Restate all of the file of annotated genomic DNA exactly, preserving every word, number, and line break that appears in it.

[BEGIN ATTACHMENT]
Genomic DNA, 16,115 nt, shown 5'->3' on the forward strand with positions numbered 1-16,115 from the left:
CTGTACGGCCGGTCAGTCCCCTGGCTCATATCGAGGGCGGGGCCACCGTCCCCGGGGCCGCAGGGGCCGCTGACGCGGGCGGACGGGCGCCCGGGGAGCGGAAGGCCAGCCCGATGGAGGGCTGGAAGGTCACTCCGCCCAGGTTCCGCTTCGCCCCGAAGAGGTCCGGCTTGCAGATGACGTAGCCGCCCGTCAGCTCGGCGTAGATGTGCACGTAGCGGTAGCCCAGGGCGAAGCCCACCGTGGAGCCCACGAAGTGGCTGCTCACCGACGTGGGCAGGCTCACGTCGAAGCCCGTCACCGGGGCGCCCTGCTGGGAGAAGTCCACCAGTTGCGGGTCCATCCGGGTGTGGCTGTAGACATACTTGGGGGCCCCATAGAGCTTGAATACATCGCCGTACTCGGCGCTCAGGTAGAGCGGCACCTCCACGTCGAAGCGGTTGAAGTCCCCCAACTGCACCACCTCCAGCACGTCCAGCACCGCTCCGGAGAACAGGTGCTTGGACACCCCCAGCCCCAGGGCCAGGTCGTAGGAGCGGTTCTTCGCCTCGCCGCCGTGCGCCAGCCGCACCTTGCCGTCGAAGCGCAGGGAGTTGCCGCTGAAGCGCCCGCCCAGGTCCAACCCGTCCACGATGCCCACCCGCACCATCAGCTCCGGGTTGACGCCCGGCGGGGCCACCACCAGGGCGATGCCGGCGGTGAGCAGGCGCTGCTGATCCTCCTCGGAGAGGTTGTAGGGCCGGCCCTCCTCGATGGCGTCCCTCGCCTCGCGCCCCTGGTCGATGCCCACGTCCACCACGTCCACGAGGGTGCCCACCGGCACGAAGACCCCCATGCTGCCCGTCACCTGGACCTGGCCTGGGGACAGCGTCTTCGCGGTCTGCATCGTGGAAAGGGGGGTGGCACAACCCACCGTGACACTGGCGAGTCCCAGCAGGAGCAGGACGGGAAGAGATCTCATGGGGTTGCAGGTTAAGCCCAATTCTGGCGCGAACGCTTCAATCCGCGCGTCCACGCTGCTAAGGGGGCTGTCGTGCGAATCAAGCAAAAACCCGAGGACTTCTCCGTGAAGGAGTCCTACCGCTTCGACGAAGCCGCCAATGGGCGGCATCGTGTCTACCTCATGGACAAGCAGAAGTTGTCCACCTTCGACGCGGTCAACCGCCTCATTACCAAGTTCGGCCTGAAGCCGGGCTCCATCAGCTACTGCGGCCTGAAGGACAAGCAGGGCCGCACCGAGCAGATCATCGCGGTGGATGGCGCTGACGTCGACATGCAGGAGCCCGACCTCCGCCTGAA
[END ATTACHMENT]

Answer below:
Genomic DNA, 16,115 nt, shown 5'->3' on the forward strand with positions numbered 1-16,115 from the left:
CTGTACGGCCGGTCAGTCCCCTGGCTCATATCGAGGGCGGGGCCACCGTCCCCGGGGCCGCAGGGGCCGCTGACGCGGGCGGACGGGCGCCCGGGGAGCGGAAGGCCAGCCCGATGGAGGGCTGGAAGGTCACTCCGCCCAGGTTCCGCTTCGCCCCGAAGAGGTCCGGCTTGCAGATGACGTAGCCGCCCGTCAGCTCGGCGTAGATGTGCACGTAGCGGTAGCCCAGGGCGAAGCCCACCGTGGAGCCCACGAAGTGGCTGCTCACCGACGTGGGCAGGCTCACGTCGAAGCCCGTCACCGGGGCGCCCTGCTGGGAGAAGTCCACCAGTTGCGGGTCCATCCGGGTGTGGCTGTAGACATACTTGGGGGCCCCATAGAGCTTGAATACATCGCCGTACTCGGCGCTCAGGTAGAGCGGCACCTCCACGTCGAAGCGGTTGAAGTCCCCCAACTGCACCACCTCCAGCACGTCCAGCACCGCTCCGGAGAACAGGTGCTTGGACACCCCCAGCCCCAGGGCCAGGTCGTAGGAGCGGTTCTTCGCCTCGCCGCCGTGCGCCAGCCGCACCTTGCCGTCGAAGCGCAGGGAGTTGCCGCTGAAGCGCCCGCCCAGGTCCAACCCGTCCACGATGCCCACCCGCACCATCAGCTCCGGGTTGACGCCCGGCGGGGCCACCACCAGGGCGATGCCGGCGGTGAGCAGGCGCTGCTGATCCTCCTCGGAGAGGTTGTAGGGCCGGCCCTCCTCGATGGCGTCCCTCGCCTCGCGCCCCTGGTCGATGCCCACGTCCACCACGTCCACGAGGGTGCCCACCGGCACGAAGACCCCCATGCTGCCCGTCACCTGGACCTGGCCTGGGGACAGCGTCTTCGCGGTCTGCATCGTGGAAAGGGGGGTGGCACAACCCACCGTGACACTGGCGAGTCCCAGCAGGAGCAGGACGGGAAGAGATCTCATGGGGTTGCAGGTTAAGCCCAATTCTGGCGCGAACGCTTCAATCCGCGCGTCCACGCTGCTAAGGGGGCTGTCGTGCGAATCAAGCAAAAACCCGAGGACTTCTCCGTGAAGGAGTCCTACCGCTTCGACGAAGCCGCCAATGGGCGGCATCGTGTCTACCTCATGGACAAGCAGAAGTTGTCCACCTTCGACGCGGTCAACCGCCTCATTACCAAGTTCGGCCTGAAGCCGGGCTCCATCAGCTACTGCGGCCTGAAGGACAAGCAGGGCCGCACCGAGCAGATCATCGCGGTGGATGGCGCTGACGTCGACATGCAGGAGCCCGACCTCCGCCTGAA